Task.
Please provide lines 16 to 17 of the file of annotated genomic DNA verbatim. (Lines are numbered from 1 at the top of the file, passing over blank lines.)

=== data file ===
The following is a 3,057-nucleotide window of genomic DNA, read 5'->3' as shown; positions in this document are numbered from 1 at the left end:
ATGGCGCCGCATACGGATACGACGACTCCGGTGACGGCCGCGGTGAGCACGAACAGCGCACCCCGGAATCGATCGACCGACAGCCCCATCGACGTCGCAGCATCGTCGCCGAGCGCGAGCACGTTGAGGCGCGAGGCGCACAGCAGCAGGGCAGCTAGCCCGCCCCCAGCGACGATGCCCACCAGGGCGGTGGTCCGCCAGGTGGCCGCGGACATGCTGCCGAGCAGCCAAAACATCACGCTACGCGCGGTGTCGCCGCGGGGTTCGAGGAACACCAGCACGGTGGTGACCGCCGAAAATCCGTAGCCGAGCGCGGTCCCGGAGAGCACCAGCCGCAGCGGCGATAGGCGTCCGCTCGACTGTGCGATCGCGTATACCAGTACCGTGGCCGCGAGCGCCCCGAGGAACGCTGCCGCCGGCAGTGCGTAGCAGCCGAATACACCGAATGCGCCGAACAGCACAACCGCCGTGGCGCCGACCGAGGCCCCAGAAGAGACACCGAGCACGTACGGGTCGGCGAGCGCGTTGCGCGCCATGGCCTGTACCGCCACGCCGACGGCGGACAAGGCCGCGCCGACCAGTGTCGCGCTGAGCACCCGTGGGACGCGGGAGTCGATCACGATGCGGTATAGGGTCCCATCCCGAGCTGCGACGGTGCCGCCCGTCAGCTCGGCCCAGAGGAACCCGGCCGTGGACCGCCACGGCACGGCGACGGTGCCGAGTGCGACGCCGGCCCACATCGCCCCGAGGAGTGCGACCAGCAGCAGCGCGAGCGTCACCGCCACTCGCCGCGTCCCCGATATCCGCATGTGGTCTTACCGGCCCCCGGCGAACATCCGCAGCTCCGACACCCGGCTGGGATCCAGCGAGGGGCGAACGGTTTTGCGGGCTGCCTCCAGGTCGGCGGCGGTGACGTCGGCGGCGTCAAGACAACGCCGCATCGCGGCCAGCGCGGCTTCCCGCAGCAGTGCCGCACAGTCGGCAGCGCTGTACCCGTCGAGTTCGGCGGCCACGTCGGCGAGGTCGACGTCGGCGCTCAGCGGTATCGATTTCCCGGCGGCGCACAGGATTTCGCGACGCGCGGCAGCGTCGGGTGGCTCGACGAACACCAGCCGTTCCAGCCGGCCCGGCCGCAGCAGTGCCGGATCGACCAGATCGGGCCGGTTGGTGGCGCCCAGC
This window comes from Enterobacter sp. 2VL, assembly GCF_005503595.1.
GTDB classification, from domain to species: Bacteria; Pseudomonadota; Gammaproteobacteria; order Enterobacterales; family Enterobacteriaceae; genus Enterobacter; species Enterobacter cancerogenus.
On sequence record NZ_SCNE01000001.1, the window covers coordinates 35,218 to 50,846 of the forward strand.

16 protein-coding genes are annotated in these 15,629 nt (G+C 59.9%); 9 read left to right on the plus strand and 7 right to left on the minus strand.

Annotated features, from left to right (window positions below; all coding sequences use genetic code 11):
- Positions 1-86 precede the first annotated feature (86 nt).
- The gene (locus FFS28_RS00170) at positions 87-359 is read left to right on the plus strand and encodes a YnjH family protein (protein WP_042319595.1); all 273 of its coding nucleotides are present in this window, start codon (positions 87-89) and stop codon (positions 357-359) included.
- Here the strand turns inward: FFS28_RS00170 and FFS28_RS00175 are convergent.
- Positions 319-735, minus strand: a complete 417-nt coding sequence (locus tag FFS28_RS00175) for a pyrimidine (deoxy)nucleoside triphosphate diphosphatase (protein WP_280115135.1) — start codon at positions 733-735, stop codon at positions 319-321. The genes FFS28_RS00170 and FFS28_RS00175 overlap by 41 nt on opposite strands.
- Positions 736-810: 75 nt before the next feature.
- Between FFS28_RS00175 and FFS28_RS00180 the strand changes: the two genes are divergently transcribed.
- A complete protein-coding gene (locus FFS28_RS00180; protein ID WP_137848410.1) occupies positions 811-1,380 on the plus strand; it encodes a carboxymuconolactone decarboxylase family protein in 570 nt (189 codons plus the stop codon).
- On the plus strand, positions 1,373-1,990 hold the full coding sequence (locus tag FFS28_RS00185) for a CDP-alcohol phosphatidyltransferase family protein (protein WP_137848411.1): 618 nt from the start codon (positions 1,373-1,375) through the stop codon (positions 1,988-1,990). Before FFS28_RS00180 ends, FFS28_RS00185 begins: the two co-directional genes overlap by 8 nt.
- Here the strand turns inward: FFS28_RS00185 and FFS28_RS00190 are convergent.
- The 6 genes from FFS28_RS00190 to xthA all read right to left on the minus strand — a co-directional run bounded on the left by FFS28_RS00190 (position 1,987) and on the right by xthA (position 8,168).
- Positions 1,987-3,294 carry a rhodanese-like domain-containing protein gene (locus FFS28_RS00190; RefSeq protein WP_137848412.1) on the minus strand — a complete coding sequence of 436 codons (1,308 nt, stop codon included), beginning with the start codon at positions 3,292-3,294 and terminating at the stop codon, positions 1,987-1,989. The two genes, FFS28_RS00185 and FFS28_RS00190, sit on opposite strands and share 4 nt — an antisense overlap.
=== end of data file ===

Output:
- Here the strand turns inward: FFS28_RS00185 and FFS28_RS00190 are convergent.
- The 6 genes from FFS28_RS00190 to xthA all read right to left on the minus strand — a co-directional run bounded on the left by FFS28_RS00190 (position 1,987) and on the right by xthA (position 8,168).